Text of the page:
Pacers bring energy from the start, pummel Knicks to tie series

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INDIANAPOLIS — Rick Carlisle has been incredibly consistent with one message over the last few weeks leading this young Indiana Pacers team through its first postseason together: Every game is different.

“Whatever happens, you gotta wipe it clean,” Carlisle said after Game 3. “And the next game is a completely new palate, and you’ve just gotta get ready to compete when that time comes.”

The Pacers did that Sunday in a 121-89 blowout victory against the New York Knicks to tie their series at 2-2. In Game 4, no one personified Carlisle’s message better than T.J. McConnell.

The Pacers’ backup point guard was spectacular in the first two games of the series. His work defensively on All-Star guard Jalen Brunson and energy offensively had the game’s national television broadcast clamoring for McConnell to close out Game 2 in New York. His success, however, did not carry over to Game 3 in Indianapolis. The Pacers pulled out a come-from-behind 111-106 victory on Friday, but McConnell scored only six points on 3-of-10 shooting and tallied just one assist.

He could have let that effort eat him up and take away his vigor, but he left Game 3 in the past and brought his trademark energy to Game 4 from the moment he took the floor with 6:34 remaining in the first quarter.

On his first defensive possession against Brunson, McConnell fought over the top of a screen and picked off a pocket pass to force the Knicks’ first turnover of the game, which freed up Tyrese Haliburton for his first dunk of the series.

On the next possession, McConnell pressured Brunson and sprinted for a late closeout. Brunson missed the shot, and the Pacers got out on the run, with Haliburton repaying the favor to McConnell with a no-look hockey assist for a reverse layup.

Two minutes later, McConnell answered a hustle play by Josh Hart with a bucket of his own through contact. After the whistle, McConnell screamed out to the sellout crowd at Gainbridge Fieldhouse, and Pacers fans erupted.

After the Pacers forced an eight-second violation as Knicks backup big man Jericho Sims got caught with the ball in his hands in the backcourt, McConnell drove to the rack and finished through contact at the rim again.

After three minutes, McConnell had produced more statistically than he had in the entirety of Game 3.

“There’s not many in the NBA better at doing what he does, and that’s bringing energy off the bench,” Haliburton said of McConnell, who finished Game 4 with 15 points and 10 assists. “When he checks in, that allows me to play off the ball a little bit more, and at times, he might look at me like, ‘Oh, you got it.’ But I want him to run, so I can kick it ahead, so he can get downhill. … His energy is just contagious, and everybody kind of flows off that.”

While Carlisle didn’t praise McConnell as effusively as his starting point guard (Haliburton finished with a team-high 20 points, six rebounds and five assists), the Pacers coach said McConnell embodied the energy Indiana needs on a nightly basis in the postseason.

“I’m not concerned about him,” Carlisle said of McConnell. “He’ll be ready every game. Our bench responded well tonight.”

But it wasn’t just McConnell and the bench that brought the requisite energy and focus to Game 4. The Pacers held the Knicks to just 14 points in the first quarter and led by 20 points after 12 minutes because the entire team was fully locked in to the game plan.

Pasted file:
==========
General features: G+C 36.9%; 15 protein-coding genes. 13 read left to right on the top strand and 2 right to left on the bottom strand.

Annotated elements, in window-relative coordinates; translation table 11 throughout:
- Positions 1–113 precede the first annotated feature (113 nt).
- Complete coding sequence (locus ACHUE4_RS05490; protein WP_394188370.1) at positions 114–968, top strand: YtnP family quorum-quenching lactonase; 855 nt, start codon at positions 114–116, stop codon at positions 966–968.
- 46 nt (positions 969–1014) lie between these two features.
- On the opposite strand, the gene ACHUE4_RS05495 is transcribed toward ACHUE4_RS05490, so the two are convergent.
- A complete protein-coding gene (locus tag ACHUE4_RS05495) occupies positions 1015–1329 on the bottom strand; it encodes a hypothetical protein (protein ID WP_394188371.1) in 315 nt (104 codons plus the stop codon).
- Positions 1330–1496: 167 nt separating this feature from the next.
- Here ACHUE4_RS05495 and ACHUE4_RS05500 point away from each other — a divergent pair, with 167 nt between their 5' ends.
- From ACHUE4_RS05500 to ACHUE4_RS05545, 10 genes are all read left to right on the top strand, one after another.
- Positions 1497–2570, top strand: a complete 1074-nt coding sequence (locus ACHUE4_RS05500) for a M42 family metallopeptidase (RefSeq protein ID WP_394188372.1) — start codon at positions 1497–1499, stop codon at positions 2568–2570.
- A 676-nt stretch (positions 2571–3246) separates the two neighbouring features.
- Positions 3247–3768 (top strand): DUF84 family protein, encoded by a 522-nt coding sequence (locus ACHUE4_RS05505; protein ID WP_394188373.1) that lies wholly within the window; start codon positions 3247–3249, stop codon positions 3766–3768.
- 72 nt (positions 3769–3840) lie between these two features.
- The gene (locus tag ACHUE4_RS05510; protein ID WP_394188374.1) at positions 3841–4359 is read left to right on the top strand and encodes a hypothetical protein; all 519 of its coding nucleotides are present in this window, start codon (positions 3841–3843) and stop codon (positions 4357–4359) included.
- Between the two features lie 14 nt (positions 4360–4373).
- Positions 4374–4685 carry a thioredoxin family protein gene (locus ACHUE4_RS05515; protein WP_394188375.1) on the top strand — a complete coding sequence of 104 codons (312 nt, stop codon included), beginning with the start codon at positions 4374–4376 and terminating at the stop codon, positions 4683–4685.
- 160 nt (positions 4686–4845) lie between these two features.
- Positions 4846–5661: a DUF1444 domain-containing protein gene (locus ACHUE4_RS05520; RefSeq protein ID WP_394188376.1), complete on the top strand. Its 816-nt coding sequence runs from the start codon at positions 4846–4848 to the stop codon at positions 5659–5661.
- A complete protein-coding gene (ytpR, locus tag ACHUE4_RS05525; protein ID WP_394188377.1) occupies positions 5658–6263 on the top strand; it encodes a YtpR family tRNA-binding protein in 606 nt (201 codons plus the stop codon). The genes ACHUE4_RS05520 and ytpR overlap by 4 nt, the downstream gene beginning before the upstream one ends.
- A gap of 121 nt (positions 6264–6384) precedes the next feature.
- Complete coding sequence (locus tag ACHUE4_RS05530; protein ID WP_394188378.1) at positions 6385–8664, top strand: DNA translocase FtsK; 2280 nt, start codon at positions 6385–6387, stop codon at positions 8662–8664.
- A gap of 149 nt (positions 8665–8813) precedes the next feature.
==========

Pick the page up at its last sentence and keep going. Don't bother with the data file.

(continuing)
In Game 3, Donte DiVincenzo went 7 of 11 from the 3-point line and tallied a career-playoff-high 35 points for New York. In Game 4, the Pacers were much more focused on him and his activity, and DiVincenzo went just 1 of 6 from the field, including 1 of 4 from 3, in the first quarter.

Despite not appearing on the Knicks’ injury report, Brunson did not appear fully healthy. Even if he did, the Pacers were much more attentive to their positioning against him and held him to one point on 0-of-5 shooting in the first quarter.

In the NBA, though, huge leads can disappear just as quickly as teams build them, but the Pacers did not stop after a strong first quarter. They kept the pressure on the Knicks and built a 28-point halftime lead, upping that lead to 38 heading into the fourth.

“The mentality was to play like we were down 20,” Pacers center Myles Turner (13 points, five rebounds, three blocks) said. “I think that, in the NBA, it’s very easy for a 20-point lead to dissipate as quickly as it does, and we never wanted to take our foot off the gas because once we were able to get ourselves established offensively, we had to do the same thing defensively.”

Turner and Pascal Siakam, the lone NBA champion on the Pacers roster, were quick to remind reporters postgame that, even with a large margin of victory, it’s only one win in the Pacers’ quest to be the first team to four in this second-round series.

At this point, the Pacers have only done what they are supposed to do: protect their home court. Even with injuries piling up for the Knicks, it will only get tougher from here for the Pacers as they have to pull out at least one victory at Madison Square Garden to win this series and advance to the Eastern Conference finals for the first time in a decade.

“New York is a team that has shown that it has an indomitable will to compete and rise above anything people say they can’t do,” Carlisle said. “We’ve seen it throughout the season. We’ve seen it throughout this series. We’re believers in that, so we’ve gotta focus on us.”

That means the Pacers will need to wipe the slate clean once again and prepare for a new challenge on Tuesday in New York City.

(Photo of T.J. McConnell: Trevor Ruszkowski / USA Today)

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